Society Islands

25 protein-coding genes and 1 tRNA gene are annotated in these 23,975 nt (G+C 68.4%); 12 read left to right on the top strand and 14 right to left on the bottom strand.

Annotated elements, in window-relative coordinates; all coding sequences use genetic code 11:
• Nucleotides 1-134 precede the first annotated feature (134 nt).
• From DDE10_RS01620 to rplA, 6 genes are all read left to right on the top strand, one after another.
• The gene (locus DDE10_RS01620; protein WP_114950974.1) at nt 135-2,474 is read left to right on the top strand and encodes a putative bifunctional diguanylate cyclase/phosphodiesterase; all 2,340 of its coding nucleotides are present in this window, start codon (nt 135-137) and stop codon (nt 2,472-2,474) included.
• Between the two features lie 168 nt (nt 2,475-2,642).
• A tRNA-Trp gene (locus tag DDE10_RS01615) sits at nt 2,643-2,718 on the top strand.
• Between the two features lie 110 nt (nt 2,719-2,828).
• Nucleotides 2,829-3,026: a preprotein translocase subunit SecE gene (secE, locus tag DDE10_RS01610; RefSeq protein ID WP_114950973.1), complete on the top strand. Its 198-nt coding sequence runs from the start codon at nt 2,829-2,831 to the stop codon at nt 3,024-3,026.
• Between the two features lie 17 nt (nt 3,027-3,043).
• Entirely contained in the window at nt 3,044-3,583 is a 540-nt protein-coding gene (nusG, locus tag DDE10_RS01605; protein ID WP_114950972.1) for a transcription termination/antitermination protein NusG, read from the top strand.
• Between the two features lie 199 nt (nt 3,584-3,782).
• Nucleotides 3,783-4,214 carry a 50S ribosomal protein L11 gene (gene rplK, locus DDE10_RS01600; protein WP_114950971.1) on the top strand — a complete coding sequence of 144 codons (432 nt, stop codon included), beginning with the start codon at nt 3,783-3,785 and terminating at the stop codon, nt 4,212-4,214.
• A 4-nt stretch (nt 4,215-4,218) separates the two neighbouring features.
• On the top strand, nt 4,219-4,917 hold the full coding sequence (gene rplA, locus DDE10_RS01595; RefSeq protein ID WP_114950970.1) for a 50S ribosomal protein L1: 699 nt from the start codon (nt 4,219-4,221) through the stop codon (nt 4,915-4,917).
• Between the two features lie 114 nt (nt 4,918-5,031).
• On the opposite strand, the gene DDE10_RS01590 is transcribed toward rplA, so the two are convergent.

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Society Islands South Pacific archipelago, part of French Polynesia; the capital is Papeete on Tahiti. The archipelago divides into two groups of mountainous, volcanic and coral islands. Only eight are inhabited. The larger Windward group includes the islands of Tahiti, Moorea, Maio, and the smaller Mehetia, and Tetiaroa. The Leeward group includes Raiatéa (the largest and site of the chief town, Uturoa), Tahaa, Huahine, Bora-Bora, and Maupiti. Tourism is the most important industry, with 148,000 people visiting the islands in 1993. The economy is primarily agricultural, and the major crop is copra, with coconut trees dominating the coastal plains. The islands were first sighted by Europeans in 1607. The French claimed the islands in 1768. In 1769, the islands were visited by James Cook, who named them after the Royal Society. In 1843, they were made a French Protectorate, and in 1880 became a French colony. In 1946, they became a French overseas territory. The principal language is Tahitian. Area: 1446sq km (558sq mi). Pop. (2002) 214,445.